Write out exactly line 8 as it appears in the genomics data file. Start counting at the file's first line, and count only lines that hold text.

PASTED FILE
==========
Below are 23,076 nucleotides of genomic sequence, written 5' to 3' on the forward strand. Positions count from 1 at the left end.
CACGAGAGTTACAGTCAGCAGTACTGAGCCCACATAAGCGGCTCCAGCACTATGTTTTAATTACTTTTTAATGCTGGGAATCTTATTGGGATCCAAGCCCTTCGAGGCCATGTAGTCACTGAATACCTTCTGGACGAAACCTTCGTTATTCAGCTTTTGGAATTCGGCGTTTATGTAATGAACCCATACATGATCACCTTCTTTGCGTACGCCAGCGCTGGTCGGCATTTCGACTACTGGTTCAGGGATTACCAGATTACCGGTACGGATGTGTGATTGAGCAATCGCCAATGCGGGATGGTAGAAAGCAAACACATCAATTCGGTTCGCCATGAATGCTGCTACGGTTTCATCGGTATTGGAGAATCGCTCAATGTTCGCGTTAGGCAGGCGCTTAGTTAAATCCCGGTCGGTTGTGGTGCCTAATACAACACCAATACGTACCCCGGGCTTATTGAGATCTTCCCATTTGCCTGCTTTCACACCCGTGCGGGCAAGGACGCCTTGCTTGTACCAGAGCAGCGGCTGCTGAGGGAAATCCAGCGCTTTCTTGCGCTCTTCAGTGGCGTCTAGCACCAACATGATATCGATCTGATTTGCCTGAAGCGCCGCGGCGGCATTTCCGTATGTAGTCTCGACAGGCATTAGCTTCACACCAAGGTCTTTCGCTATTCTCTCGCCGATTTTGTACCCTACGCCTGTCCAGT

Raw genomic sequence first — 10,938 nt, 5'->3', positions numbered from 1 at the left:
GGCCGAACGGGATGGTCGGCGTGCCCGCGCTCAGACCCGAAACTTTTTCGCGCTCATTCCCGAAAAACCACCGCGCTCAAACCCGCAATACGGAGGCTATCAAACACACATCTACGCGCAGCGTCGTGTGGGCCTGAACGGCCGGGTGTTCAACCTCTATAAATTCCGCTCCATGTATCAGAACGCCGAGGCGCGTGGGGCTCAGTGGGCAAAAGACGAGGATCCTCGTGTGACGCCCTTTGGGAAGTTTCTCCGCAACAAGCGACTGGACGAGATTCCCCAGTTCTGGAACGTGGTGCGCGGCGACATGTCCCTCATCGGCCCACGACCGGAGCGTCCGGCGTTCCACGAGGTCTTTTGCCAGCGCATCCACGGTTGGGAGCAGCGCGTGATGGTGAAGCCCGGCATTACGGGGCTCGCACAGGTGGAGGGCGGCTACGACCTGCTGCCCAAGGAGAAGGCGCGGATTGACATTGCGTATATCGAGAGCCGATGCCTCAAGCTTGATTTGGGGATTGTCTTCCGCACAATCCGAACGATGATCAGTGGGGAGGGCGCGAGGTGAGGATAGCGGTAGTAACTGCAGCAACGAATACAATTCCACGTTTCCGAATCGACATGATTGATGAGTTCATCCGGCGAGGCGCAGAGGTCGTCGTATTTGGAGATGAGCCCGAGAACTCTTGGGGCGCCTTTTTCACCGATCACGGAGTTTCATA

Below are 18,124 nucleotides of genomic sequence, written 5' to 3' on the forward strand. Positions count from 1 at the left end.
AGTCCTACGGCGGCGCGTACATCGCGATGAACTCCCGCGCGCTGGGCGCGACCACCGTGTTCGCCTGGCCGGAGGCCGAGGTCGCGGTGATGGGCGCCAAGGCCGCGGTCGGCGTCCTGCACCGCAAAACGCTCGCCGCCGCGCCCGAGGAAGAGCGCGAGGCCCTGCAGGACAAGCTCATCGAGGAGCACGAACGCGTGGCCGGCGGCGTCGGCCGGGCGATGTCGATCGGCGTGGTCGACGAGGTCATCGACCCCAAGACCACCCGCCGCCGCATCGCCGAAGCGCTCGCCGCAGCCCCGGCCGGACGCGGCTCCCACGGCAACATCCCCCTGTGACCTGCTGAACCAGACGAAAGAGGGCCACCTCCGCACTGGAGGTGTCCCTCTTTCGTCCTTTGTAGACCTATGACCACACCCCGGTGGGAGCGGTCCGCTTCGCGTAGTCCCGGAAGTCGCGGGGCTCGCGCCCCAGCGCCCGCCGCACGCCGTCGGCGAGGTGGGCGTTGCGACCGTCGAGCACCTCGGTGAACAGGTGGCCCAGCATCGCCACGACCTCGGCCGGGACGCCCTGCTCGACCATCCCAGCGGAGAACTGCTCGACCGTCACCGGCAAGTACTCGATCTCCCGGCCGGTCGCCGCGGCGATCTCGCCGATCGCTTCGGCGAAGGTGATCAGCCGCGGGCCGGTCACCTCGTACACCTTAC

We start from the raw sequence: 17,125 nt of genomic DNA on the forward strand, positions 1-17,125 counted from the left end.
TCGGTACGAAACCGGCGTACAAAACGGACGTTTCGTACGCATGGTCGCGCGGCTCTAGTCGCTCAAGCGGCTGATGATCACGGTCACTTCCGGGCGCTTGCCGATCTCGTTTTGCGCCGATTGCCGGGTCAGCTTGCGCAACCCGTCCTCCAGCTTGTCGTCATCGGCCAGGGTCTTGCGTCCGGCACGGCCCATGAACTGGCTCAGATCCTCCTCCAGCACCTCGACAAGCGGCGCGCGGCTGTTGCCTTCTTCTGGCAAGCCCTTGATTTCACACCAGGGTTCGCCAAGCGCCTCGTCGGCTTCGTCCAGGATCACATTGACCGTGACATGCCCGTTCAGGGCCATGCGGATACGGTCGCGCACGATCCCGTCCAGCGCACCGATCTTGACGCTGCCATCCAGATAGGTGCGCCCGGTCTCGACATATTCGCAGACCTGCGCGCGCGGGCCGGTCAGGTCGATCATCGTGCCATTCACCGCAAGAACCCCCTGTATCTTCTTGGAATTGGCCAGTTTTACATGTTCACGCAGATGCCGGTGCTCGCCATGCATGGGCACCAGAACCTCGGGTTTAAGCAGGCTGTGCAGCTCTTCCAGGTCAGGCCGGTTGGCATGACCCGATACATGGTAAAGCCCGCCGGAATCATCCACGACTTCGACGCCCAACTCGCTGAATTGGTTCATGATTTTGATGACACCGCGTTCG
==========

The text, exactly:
TCGGTACGAAACCGGCGTACAAAACGGACGTTTCGTACGCATGGTCGCGCGGCTCTAGTCGCTCAAGCGGCTGATGATCACGGTCACTTCCGGGCGCTTGCCGATCTCGTTTTGCGCCGATTGCCGGGTCAGCTTGCGCAACCCGTCCTCCAGCTTGTCGTCATCGGCCAGGGTCTTGCGTCCGGCACGGCCCATGAACTGGCTCAGATCCTCCTCCAGCACCTCGACAAGCGGCGCGCGGCTGTTGCCTTCTTCTGGCAAGCCCTTGATTTCACACCAGGGTTCGCCAAGCGCCTCGTCGGCTTCGTCCAGGATCACATTGACCGTGACATGCCCGTTCAGGGCCATGCGGATACGGTCGCGCACGATCCCGTCCAGCGCACCGATCTTGACGCTGCCATCCAGATAGGTGCGCCCGGTCTCGACATATTCGCAGACCTGCGCGCGCGGGCCGGTCAGGTCGATCATCGTGCCATTCACCGCAAGAACCCCCTGTATCTTCTTGGAATTGGCCAGTTTTACATGTTCACGCAGATGCCGGTGCTCGCCATGCATGGGCACCAGAACCTCGGGTTTAAGCAGGCTGTGCAGCTCTTCCAGGTCAGGCCGGTTGGCATGACCCGATACATGGTAAAGCCCGCCGGAATCATCCACGACTTCGACGCCCAACTCGCTGAATTGGTTCATGATTTTGATGACACCGCGTTCG